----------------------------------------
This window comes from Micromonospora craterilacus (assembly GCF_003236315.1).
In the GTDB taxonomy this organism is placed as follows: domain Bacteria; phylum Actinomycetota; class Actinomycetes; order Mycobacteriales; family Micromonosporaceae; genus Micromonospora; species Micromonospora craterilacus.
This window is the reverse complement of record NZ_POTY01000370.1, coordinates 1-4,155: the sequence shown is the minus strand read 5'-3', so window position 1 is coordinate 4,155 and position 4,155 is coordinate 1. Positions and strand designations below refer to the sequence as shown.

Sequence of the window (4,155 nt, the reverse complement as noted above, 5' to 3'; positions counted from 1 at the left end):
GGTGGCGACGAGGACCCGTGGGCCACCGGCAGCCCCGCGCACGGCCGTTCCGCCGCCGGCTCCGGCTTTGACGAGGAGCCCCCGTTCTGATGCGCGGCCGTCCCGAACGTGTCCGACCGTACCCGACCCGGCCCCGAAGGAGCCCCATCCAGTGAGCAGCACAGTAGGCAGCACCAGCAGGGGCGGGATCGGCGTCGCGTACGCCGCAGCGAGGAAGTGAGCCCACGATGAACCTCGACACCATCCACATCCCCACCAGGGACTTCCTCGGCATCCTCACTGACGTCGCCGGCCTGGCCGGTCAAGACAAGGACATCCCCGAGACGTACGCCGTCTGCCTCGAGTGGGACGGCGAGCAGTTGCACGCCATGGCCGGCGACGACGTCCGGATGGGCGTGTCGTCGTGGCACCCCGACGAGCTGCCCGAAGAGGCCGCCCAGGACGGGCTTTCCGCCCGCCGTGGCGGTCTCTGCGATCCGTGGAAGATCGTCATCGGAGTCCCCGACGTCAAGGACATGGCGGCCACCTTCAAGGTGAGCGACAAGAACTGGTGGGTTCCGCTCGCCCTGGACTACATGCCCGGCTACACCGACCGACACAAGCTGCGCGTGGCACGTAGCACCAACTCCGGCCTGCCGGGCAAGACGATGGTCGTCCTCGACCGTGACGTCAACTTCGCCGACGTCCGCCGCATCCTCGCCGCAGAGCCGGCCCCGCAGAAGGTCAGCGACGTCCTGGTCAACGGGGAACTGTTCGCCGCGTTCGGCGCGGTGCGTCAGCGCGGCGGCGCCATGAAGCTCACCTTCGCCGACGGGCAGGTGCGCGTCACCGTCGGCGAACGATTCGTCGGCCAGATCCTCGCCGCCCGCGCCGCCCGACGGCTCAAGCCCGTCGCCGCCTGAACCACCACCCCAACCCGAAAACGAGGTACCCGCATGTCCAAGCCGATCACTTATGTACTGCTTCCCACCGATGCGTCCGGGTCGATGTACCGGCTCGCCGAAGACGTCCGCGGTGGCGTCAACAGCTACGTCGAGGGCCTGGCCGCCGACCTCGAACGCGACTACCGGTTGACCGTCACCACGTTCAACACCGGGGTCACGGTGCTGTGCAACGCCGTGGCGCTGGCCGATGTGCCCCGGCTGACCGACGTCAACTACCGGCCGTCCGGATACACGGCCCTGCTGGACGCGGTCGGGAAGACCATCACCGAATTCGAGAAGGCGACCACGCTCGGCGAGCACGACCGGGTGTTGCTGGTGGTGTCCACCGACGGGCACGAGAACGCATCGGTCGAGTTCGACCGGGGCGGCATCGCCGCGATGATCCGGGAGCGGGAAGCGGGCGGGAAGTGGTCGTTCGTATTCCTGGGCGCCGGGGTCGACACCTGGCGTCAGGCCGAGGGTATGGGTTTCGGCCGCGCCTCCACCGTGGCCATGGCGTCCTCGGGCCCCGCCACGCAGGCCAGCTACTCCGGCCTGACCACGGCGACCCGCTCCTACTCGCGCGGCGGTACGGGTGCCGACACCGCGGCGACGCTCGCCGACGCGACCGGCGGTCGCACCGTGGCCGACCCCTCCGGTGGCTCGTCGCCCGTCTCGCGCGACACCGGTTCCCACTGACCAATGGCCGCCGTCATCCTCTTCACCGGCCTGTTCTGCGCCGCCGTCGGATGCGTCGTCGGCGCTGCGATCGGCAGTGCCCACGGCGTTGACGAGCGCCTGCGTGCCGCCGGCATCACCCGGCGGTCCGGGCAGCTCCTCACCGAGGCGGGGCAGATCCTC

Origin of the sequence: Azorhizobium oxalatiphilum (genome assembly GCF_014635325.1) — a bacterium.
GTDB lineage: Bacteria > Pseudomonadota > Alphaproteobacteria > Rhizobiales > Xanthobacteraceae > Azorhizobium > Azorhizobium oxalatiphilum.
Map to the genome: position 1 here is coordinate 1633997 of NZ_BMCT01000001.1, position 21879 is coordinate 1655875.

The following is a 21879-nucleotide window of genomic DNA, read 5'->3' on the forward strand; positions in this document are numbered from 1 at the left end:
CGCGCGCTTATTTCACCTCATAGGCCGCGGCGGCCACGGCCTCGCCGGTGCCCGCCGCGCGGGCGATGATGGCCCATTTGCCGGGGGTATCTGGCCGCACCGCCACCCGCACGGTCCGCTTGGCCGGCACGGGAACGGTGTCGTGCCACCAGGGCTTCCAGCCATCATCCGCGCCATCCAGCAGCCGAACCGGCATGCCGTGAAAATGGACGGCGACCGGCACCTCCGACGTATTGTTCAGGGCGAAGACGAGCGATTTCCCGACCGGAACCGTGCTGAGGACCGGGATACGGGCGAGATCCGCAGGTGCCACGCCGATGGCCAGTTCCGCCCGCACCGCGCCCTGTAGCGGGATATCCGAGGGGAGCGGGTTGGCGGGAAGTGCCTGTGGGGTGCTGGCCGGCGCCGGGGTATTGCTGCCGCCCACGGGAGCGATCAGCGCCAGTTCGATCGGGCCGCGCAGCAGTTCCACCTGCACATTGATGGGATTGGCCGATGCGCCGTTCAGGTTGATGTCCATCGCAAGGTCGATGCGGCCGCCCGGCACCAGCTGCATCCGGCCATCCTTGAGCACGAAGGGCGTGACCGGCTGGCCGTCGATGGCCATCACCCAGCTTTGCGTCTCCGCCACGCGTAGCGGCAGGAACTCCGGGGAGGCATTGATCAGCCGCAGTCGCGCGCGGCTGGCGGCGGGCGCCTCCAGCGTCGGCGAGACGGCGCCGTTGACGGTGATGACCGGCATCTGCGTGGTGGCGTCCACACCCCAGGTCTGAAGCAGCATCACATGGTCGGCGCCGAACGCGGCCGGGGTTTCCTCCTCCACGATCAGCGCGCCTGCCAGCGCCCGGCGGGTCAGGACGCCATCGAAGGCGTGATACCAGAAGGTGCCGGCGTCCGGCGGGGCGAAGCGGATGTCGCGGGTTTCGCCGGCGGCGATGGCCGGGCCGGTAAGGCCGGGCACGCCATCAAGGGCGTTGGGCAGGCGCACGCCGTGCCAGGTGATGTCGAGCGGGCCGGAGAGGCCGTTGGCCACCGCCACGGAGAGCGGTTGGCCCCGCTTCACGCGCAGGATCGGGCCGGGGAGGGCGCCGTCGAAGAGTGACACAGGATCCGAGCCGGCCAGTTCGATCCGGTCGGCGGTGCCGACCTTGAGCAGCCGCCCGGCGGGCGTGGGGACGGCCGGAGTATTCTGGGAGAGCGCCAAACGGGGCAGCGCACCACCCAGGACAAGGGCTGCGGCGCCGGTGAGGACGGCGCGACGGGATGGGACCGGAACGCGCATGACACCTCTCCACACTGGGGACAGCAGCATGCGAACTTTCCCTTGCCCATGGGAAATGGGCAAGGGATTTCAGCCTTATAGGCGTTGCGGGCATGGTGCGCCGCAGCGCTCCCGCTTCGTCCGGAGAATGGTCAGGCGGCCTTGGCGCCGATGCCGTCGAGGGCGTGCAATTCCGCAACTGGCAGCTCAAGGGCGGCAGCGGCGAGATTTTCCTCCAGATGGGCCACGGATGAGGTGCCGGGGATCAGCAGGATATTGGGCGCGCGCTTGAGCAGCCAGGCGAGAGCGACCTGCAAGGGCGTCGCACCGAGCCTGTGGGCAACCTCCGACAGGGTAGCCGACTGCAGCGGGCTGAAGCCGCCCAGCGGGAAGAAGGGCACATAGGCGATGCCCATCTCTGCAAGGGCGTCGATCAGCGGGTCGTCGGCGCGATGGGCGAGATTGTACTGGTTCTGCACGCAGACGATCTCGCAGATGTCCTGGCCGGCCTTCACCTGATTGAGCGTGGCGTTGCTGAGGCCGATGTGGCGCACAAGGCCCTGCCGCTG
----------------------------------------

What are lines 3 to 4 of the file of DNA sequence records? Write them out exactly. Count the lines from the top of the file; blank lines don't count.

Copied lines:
This window is the reverse complement of record NZ_POTY01000370.1, coordinates 1-4,155: the sequence shown is the minus strand read 5'-3', so window position 1 is coordinate 4,155 and position 4,155 is coordinate 1. Positions and strand designations below refer to the sequence as shown.

Sequence of the window (4,155 nt, the reverse complement as noted above, 5' to 3'; positions counted from 1 at the left end):